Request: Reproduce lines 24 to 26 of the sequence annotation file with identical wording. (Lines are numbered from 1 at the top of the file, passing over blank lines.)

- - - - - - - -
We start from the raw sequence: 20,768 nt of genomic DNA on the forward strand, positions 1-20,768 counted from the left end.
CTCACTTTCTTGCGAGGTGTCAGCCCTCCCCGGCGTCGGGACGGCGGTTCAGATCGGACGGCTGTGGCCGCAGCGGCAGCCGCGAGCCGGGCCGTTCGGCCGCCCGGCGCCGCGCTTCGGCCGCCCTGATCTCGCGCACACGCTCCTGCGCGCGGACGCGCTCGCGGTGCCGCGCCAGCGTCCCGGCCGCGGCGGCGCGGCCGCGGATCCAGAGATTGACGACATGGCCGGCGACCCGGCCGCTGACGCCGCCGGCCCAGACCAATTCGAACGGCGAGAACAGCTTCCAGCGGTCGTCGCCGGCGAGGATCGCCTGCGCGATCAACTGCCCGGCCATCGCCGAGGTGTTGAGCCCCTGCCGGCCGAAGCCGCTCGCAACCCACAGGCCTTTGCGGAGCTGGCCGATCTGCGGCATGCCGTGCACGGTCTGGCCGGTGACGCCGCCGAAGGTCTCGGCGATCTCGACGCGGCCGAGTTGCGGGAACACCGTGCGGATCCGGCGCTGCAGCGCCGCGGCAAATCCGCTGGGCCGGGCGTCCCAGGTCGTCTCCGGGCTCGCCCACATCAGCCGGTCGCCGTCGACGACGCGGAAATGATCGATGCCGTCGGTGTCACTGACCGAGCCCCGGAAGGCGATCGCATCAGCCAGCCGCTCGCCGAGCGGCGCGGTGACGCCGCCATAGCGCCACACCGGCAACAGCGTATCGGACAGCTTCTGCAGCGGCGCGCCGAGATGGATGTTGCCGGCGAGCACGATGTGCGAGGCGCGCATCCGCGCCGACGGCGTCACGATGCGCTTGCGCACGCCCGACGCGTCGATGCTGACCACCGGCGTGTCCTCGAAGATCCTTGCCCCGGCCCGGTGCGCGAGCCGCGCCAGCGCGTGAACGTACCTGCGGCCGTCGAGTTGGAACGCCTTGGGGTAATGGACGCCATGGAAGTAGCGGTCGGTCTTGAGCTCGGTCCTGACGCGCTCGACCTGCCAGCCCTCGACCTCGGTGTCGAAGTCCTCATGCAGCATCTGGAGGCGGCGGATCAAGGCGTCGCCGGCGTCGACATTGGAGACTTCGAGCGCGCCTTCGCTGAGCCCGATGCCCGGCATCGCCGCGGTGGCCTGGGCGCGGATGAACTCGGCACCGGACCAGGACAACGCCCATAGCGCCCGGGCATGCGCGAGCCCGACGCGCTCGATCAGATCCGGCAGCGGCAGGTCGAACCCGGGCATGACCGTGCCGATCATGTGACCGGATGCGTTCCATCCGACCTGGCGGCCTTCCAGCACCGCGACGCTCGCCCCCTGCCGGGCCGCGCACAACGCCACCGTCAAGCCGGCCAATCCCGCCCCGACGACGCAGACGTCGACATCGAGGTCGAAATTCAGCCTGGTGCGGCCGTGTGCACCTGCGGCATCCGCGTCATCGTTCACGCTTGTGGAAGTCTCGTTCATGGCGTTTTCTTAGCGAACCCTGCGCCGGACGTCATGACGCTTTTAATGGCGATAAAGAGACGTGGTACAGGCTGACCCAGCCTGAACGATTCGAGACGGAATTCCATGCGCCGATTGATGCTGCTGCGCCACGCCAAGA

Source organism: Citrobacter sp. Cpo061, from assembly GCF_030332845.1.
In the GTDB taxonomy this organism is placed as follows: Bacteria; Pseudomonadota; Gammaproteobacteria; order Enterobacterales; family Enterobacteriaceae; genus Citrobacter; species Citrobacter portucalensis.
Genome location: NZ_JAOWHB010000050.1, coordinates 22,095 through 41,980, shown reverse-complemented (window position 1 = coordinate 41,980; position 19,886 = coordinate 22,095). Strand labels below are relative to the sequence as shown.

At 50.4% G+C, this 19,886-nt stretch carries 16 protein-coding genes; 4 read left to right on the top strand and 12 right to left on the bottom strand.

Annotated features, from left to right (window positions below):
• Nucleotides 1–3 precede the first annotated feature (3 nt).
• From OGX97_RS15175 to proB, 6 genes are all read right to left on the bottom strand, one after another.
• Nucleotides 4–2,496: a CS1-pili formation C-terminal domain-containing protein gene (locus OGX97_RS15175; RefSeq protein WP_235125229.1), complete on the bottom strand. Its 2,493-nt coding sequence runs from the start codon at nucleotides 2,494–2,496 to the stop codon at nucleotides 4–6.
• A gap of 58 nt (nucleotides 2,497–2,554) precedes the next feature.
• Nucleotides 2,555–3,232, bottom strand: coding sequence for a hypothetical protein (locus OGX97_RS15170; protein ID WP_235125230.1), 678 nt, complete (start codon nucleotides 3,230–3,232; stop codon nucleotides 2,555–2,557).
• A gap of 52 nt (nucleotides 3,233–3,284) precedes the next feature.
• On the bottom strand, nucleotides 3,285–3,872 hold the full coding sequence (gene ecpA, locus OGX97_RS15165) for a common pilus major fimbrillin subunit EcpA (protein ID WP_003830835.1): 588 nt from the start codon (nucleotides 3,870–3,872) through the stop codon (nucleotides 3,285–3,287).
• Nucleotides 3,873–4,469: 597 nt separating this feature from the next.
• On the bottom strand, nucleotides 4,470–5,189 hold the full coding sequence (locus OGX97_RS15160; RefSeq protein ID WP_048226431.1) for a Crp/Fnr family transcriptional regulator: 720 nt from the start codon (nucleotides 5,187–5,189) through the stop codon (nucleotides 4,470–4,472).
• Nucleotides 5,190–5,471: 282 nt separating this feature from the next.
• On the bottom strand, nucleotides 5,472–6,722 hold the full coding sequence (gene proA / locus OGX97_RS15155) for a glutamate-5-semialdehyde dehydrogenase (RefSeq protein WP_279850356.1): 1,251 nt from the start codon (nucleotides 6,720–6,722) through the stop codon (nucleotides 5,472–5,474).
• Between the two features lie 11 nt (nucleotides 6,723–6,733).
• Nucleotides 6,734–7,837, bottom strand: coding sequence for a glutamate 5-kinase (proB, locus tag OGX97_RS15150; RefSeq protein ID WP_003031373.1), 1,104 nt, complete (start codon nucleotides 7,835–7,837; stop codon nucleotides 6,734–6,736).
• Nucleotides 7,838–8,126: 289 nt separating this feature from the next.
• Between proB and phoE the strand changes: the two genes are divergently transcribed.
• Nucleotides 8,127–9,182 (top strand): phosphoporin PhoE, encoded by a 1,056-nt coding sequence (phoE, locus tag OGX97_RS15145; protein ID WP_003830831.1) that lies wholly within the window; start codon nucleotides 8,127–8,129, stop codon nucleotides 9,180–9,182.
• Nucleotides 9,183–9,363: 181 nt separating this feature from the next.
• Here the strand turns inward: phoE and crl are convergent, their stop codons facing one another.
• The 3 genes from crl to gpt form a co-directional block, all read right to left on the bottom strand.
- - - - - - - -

• Nucleotides 9,183–9,363: 181 nt separating this feature from the next.
• Here the strand turns inward: phoE and crl are convergent, their stop codons facing one another.
• The 3 genes from crl to gpt form a co-directional block, all read right to left on the bottom strand.